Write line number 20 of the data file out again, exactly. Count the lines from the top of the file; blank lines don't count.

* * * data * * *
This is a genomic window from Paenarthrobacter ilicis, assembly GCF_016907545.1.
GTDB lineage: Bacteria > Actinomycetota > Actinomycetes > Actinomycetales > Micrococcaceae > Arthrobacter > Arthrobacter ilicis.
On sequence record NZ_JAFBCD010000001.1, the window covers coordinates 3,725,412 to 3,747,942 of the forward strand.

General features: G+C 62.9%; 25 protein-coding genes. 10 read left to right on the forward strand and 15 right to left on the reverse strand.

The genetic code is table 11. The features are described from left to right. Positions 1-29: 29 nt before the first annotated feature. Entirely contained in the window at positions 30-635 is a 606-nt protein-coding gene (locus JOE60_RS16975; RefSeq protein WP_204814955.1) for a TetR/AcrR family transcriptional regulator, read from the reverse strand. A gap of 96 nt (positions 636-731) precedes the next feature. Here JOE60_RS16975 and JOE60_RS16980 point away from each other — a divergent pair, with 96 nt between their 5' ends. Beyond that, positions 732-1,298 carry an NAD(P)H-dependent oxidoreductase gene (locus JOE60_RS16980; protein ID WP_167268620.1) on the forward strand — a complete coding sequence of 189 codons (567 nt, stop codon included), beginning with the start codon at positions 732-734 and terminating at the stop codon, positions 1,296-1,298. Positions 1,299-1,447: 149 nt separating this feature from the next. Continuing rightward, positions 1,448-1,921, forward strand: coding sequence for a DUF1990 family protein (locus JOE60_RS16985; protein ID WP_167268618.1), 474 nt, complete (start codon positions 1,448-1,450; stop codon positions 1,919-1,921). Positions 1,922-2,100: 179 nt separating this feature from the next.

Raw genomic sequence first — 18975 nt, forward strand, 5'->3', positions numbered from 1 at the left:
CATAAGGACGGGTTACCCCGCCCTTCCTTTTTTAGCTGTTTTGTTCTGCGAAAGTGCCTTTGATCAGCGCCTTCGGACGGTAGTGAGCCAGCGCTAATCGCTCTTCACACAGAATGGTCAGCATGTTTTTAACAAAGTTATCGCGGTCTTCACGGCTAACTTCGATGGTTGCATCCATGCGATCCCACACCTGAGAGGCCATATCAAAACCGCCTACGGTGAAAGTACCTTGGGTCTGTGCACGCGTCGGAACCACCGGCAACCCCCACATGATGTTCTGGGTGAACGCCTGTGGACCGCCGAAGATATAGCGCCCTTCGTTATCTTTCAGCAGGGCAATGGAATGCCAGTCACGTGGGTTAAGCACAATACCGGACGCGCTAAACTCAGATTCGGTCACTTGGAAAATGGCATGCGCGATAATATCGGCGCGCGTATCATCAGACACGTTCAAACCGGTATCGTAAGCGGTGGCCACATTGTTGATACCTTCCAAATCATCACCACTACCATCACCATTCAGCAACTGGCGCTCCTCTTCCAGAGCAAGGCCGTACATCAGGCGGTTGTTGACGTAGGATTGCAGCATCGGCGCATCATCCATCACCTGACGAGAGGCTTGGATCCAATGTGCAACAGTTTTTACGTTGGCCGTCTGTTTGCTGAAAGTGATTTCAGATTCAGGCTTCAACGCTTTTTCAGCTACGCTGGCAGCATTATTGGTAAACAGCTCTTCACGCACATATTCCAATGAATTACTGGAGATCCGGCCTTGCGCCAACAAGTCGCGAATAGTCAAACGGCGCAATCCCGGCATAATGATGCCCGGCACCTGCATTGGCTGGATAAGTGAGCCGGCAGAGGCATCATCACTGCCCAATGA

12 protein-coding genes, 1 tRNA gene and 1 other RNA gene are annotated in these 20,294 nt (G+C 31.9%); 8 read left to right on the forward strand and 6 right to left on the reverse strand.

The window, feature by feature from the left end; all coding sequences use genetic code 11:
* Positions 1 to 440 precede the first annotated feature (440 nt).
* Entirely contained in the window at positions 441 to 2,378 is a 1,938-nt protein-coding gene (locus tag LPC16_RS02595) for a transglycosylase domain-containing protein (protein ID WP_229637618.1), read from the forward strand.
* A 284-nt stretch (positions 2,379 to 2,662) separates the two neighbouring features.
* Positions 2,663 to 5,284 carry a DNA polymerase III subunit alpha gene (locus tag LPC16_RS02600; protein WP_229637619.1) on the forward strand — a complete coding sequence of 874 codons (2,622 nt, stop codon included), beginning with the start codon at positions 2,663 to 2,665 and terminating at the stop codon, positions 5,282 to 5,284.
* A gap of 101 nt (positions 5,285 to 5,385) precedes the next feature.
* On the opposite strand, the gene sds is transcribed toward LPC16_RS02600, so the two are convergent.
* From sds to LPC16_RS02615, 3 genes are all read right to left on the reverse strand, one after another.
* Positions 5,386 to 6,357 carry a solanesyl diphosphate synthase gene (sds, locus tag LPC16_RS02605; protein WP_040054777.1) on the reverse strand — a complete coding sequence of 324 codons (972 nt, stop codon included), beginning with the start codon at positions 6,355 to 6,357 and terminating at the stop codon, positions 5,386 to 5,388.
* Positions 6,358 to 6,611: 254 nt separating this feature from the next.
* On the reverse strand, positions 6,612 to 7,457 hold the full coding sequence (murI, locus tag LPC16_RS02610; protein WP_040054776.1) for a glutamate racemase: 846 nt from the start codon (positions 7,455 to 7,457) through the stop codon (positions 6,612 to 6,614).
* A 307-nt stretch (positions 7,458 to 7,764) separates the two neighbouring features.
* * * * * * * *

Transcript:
* A 307-nt stretch (positions 7,458 to 7,764) separates the two neighbouring features.